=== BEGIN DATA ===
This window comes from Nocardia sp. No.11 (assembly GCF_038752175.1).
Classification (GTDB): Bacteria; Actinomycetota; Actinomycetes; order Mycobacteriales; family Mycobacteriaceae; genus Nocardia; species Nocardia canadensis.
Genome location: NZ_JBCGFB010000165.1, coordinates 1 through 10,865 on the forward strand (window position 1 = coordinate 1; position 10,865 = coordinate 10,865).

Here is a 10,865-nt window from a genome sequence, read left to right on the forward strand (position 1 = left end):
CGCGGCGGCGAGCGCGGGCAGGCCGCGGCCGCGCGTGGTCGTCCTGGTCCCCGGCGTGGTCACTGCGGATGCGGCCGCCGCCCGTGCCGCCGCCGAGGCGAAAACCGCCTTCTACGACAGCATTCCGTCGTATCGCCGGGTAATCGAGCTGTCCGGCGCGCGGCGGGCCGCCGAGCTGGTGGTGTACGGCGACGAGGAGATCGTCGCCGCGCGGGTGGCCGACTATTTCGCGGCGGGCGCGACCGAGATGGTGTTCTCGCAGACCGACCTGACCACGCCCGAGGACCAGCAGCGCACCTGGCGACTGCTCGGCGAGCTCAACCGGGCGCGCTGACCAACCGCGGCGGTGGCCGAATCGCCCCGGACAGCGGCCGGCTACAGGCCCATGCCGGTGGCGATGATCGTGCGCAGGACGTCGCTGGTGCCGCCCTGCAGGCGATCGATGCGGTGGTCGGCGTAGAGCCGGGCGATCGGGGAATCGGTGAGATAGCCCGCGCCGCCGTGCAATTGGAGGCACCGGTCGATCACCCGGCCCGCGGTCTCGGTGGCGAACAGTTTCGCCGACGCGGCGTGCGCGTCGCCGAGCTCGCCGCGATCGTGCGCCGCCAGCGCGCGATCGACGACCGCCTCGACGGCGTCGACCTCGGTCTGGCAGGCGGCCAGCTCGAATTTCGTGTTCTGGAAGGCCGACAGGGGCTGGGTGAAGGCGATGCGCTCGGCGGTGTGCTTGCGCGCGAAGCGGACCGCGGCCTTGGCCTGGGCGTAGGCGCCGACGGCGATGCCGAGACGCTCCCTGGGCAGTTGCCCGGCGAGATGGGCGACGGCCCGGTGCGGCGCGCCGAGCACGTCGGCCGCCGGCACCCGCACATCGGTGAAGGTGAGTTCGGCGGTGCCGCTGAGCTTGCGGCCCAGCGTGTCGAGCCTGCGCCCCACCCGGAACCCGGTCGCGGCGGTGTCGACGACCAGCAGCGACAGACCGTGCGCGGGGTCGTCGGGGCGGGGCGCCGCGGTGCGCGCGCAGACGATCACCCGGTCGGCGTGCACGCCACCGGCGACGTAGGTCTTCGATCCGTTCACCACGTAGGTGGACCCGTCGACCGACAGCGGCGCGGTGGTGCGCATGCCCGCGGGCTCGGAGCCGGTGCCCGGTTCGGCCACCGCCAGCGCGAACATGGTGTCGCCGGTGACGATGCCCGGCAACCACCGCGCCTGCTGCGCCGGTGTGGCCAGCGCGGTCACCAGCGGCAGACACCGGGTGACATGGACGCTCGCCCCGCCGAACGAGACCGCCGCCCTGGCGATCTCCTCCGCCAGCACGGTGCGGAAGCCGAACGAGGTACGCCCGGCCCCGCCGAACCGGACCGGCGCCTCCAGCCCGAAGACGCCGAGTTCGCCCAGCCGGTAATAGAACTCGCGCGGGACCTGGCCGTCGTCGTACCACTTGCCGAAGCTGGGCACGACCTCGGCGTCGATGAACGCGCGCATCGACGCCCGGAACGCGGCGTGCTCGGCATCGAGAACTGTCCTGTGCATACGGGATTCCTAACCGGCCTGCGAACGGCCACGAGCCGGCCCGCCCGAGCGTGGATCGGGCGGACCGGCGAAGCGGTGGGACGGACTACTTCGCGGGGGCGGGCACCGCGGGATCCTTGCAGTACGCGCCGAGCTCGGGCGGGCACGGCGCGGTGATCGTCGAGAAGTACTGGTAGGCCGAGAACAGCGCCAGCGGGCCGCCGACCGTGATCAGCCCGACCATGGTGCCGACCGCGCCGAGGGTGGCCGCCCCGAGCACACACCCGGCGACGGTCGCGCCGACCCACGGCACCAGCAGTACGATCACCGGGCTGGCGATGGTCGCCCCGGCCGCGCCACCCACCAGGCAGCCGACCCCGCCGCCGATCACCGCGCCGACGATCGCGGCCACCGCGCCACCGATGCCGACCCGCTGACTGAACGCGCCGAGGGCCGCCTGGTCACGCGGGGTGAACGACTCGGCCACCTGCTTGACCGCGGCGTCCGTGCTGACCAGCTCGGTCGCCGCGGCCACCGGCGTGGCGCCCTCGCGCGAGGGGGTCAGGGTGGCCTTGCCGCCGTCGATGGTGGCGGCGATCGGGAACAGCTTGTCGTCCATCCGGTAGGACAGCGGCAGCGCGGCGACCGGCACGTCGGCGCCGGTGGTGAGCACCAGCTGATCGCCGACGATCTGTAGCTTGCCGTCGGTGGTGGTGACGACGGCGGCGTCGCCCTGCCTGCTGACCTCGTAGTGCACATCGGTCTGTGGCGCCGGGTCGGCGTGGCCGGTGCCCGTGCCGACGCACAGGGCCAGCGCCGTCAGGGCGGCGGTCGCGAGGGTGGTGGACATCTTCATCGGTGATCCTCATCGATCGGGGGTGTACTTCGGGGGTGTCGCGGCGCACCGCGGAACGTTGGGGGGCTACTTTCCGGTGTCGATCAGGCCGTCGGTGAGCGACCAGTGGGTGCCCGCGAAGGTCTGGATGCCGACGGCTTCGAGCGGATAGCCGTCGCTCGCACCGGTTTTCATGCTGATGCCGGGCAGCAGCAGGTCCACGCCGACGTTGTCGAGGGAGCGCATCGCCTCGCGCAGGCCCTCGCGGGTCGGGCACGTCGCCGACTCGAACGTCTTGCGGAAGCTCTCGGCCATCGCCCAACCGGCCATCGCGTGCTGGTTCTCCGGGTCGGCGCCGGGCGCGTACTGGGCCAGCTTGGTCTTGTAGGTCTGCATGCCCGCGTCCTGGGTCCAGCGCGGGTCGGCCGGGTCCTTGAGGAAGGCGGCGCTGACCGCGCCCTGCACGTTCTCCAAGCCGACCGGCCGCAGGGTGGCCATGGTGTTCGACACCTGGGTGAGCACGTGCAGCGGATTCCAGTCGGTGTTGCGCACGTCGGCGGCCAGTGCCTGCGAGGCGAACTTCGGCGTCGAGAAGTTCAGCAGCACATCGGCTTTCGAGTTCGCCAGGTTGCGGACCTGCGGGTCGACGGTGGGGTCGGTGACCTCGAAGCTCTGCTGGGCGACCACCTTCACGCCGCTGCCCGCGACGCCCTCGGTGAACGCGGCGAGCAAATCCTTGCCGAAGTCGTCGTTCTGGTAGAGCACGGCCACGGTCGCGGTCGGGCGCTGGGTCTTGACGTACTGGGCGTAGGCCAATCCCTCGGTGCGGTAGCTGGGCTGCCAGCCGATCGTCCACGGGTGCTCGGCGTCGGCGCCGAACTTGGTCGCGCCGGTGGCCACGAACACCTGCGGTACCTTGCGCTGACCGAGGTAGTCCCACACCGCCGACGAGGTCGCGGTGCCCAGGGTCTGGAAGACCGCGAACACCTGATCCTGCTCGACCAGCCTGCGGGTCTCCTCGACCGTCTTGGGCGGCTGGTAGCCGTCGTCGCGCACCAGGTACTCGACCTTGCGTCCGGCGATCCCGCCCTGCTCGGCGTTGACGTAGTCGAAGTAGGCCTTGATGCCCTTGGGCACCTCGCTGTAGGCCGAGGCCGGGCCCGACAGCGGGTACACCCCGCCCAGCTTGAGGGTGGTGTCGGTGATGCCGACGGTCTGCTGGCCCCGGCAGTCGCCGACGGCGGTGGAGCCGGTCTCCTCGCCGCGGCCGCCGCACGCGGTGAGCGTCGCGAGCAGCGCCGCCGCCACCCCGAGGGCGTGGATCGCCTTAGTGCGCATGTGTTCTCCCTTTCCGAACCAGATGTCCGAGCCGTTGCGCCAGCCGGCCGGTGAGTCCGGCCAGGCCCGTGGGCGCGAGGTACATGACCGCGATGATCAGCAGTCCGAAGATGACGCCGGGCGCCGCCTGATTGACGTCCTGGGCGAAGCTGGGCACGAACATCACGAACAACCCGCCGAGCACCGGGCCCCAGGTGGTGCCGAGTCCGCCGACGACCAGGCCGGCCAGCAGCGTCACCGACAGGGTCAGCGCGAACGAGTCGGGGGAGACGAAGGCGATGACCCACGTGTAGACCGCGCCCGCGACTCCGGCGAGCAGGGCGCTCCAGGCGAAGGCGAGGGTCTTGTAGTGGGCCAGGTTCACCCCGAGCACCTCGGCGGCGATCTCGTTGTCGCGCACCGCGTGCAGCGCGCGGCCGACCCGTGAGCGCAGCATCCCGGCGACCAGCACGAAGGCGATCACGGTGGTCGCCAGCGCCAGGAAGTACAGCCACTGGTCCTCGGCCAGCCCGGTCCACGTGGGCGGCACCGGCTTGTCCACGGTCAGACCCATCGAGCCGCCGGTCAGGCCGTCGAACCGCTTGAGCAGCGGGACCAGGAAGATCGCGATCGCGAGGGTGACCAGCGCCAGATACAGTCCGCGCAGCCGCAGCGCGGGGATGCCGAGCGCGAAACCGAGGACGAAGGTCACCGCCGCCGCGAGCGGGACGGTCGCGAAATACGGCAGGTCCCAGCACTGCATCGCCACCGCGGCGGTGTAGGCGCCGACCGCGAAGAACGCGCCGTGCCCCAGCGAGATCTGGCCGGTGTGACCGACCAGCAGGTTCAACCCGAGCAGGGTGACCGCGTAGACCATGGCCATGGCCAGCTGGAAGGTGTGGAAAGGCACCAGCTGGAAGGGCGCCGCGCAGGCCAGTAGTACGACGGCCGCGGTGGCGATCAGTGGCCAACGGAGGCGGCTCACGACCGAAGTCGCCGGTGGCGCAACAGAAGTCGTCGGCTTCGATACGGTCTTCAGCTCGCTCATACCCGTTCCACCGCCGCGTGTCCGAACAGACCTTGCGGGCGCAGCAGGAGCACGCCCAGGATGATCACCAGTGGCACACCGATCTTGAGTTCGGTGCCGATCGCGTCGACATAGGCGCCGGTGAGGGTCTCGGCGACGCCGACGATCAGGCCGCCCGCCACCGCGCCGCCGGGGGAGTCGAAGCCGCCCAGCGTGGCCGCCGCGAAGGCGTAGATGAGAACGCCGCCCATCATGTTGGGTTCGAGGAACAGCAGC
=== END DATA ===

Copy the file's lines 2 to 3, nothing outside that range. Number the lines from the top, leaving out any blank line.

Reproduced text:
Classification (GTDB): Bacteria; Actinomycetota; Actinomycetes; order Mycobacteriales; family Mycobacteriaceae; genus Nocardia; species Nocardia canadensis.
Genome location: NZ_JBCGFB010000165.1, coordinates 1 through 10,865 on the forward strand (window position 1 = coordinate 1; position 10,865 = coordinate 10,865).